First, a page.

model has been set equal to the positive sequence data. This is
a reasonable assumption to make for a 5-limb core transformer
with a tertiary winding. Provision of a tertiary winding on 5limb cores drastically alters the zero sequence impedance,
since zero sequence currents are able to circulate around the
delta tertiary winding and thus balance those flowing into the
primary winding [6].
Without a tertiary winding, the 5 limb core would have a
higher zero sequence impedance (than the case where a
tertiary winding is present) due to the 4th and 5th return limbs
shunting the high reluctance zero sequence path (air path).
The 4th and 5th return limbs of a 5 limb core are of much
reduced section compared with the three main limbs. A zero
sequence test at full load current would cause the 4th and 5th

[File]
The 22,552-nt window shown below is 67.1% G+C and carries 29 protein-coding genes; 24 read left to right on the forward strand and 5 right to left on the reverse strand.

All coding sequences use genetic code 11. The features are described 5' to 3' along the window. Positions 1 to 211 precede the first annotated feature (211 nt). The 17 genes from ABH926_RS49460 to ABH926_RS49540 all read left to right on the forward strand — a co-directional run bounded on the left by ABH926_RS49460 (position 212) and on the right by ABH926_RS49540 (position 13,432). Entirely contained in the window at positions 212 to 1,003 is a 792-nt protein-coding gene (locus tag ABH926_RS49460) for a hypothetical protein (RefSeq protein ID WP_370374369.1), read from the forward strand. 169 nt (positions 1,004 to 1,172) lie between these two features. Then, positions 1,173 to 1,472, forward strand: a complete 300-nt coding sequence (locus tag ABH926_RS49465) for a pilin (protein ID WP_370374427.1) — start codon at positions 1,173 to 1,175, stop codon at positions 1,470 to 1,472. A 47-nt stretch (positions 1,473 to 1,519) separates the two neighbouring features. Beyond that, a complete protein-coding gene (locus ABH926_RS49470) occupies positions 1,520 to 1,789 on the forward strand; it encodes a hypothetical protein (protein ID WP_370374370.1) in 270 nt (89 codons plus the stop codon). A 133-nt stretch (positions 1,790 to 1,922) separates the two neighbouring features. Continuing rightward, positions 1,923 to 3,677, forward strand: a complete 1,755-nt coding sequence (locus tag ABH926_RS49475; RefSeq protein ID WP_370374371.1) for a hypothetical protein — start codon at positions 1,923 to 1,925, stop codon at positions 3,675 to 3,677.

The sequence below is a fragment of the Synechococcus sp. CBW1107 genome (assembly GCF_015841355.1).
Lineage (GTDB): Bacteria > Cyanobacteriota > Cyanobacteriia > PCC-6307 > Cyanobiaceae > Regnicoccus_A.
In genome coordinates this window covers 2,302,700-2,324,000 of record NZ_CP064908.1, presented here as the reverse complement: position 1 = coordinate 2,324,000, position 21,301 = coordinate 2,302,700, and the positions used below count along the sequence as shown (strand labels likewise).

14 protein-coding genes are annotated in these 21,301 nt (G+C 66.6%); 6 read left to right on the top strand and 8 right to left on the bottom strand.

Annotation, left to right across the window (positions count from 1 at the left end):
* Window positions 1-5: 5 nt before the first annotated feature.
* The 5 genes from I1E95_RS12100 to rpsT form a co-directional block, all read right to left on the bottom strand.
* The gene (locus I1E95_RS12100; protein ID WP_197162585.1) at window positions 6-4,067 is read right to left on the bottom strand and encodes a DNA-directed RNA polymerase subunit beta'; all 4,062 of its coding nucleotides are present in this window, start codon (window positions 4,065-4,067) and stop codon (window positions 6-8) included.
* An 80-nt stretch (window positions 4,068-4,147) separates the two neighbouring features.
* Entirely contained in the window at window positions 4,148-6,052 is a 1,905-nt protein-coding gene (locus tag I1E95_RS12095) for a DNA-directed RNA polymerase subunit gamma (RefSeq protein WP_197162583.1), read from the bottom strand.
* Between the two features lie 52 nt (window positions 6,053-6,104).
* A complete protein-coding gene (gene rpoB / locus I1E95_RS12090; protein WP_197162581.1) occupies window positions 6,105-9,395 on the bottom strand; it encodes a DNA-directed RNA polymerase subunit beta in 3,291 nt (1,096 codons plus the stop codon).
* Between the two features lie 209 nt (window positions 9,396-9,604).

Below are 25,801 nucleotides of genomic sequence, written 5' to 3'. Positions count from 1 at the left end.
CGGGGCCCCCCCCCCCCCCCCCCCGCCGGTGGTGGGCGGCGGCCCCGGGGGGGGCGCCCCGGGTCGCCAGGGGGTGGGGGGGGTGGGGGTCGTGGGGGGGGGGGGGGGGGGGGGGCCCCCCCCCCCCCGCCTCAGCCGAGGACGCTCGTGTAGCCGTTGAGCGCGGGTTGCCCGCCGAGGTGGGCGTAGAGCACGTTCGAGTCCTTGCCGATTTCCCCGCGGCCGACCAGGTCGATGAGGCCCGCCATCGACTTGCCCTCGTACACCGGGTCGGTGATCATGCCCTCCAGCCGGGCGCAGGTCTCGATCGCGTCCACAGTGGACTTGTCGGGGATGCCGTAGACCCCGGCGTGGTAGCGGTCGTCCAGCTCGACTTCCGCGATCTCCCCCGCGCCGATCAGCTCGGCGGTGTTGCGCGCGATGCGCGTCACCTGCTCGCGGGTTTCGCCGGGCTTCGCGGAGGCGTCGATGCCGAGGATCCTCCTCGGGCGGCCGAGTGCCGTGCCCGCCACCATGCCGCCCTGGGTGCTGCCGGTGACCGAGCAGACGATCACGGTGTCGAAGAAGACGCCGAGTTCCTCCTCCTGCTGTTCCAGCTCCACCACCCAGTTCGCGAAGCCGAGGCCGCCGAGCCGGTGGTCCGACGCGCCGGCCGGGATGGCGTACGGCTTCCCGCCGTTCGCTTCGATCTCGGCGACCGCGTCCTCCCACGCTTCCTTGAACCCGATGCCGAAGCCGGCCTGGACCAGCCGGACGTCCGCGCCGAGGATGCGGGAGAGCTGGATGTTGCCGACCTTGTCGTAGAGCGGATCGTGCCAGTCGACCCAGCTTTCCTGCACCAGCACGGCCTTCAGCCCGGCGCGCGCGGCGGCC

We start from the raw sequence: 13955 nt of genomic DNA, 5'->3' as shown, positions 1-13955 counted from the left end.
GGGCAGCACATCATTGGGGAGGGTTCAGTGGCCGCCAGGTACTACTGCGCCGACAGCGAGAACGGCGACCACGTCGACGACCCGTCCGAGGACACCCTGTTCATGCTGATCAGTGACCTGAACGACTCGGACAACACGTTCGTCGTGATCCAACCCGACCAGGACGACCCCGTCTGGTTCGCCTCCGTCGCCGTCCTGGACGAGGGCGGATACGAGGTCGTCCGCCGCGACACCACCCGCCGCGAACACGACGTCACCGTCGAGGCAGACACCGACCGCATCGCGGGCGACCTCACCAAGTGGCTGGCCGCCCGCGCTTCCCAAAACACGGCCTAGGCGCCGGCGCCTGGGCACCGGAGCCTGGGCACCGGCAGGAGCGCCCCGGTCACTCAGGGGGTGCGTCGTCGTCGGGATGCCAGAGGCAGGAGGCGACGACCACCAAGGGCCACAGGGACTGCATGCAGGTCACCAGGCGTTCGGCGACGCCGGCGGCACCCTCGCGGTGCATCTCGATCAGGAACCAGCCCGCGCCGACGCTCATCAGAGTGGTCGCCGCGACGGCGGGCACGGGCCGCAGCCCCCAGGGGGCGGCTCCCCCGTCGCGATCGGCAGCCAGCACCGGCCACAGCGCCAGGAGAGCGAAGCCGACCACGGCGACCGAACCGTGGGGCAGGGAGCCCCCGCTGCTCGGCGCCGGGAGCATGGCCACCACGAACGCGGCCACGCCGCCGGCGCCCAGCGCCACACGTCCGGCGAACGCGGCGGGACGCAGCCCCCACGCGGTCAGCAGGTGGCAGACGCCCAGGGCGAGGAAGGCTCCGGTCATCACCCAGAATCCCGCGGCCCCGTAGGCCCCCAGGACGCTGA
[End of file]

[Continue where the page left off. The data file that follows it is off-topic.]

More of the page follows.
limbs to saturate and the core would turn into a 3-limb
equivalent. In such a case the assumption of setting the zero
sequence equal to the positive sequence data would not be
valid.
+3 ms
+3.2 ms
Subharmonic Mode
+11 ms
+12.6 ms
Fundamental Mode
control (time)
POW switching
control (time)
The following set of figures illustrates a comparison of a
sector of the final steady state ferroresonance mode
waveforms produced by ATP and those available from field
recordings, for the fundamental and subharmonic case, for
each one of the 3 phases (R, Y, and B).
Figures 4-9 compare the simulation results with the field
results obtained for voltage and current corresponding to
Phase R, Y and B respectively, for the fundamental mode
ferroresonance.
300
250
200
150
Voltage Magnitude (kV)
TRANSFORMER SHORT CIRCUIT FACTORY DATA
100
50
0
-50
-100
-150
-200
-250
2
2.05
2.1
2.15
2.2
Time (s)
Simulation Results_Phase R
Field Test Results_Phase R